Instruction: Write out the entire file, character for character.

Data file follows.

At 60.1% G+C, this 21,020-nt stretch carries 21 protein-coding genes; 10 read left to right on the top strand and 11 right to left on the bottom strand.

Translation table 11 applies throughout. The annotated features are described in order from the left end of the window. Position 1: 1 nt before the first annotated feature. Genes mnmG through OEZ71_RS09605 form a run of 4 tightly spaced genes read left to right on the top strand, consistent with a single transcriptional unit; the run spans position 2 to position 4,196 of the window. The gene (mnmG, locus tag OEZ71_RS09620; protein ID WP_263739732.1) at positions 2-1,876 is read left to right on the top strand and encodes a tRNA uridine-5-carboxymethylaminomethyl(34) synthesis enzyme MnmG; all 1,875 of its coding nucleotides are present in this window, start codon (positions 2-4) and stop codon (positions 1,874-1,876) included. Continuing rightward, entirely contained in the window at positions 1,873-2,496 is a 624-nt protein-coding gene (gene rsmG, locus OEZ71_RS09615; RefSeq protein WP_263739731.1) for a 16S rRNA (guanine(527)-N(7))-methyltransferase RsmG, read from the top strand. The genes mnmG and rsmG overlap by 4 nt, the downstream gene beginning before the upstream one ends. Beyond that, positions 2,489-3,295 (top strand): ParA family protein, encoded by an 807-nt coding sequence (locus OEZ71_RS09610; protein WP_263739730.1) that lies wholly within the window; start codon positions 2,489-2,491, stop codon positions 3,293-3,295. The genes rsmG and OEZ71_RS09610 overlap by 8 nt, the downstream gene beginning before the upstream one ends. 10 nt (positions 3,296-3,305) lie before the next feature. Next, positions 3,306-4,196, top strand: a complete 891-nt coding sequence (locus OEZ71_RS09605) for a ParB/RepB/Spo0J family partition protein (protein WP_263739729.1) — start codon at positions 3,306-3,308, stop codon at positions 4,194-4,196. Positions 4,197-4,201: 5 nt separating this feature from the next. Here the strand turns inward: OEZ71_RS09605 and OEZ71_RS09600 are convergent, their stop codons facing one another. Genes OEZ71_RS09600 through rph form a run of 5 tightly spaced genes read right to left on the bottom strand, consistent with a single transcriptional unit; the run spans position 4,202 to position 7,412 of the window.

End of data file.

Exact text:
At 60.1% G+C, this 21,020-nt stretch carries 21 protein-coding genes; 10 read left to right on the top strand and 11 right to left on the bottom strand.

Translation table 11 applies throughout. The annotated features are described in order from the left end of the window. Position 1: 1 nt before the first annotated feature. Genes mnmG through OEZ71_RS09605 form a run of 4 tightly spaced genes read left to right on the top strand, consistent with a single transcriptional unit; the run spans position 2 to position 4,196 of the window. The gene (mnmG, locus tag OEZ71_RS09620; protein ID WP_263739732.1) at positions 2-1,876 is read left to right on the top strand and encodes a tRNA uridine-5-carboxymethylaminomethyl(34) synthesis enzyme MnmG; all 1,875 of its coding nucleotides are present in this window, start codon (positions 2-4) and stop codon (positions 1,874-1,876) included. Continuing rightward, entirely contained in the window at positions 1,873-2,496 is a 624-nt protein-coding gene (gene rsmG, locus OEZ71_RS09615; RefSeq protein WP_263739731.1) for a 16S rRNA (guanine(527)-N(7))-methyltransferase RsmG, read from the top strand. The genes mnmG and rsmG overlap by 4 nt, the downstream gene beginning before the upstream one ends. Beyond that, positions 2,489-3,295 (top strand): ParA family protein, encoded by an 807-nt coding sequence (locus OEZ71_RS09610; protein WP_263739730.1) that lies wholly within the window; start codon positions 2,489-2,491, stop codon positions 3,293-3,295. The genes rsmG and OEZ71_RS09610 overlap by 8 nt, the downstream gene beginning before the upstream one ends. 10 nt (positions 3,296-3,305) lie before the next feature. Next, positions 3,306-4,196, top strand: a complete 891-nt coding sequence (locus OEZ71_RS09605) for a ParB/RepB/Spo0J family partition protein (protein WP_263739729.1) — start codon at positions 3,306-3,308, stop codon at positions 4,194-4,196. Positions 4,197-4,201: 5 nt separating this feature from the next. Here the strand turns inward: OEZ71_RS09605 and OEZ71_RS09600 are convergent, their stop codons facing one another. Genes OEZ71_RS09600 through rph form a run of 5 tightly spaced genes read right to left on the bottom strand, consistent with a single transcriptional unit; the run spans position 4,202 to position 7,412 of the window.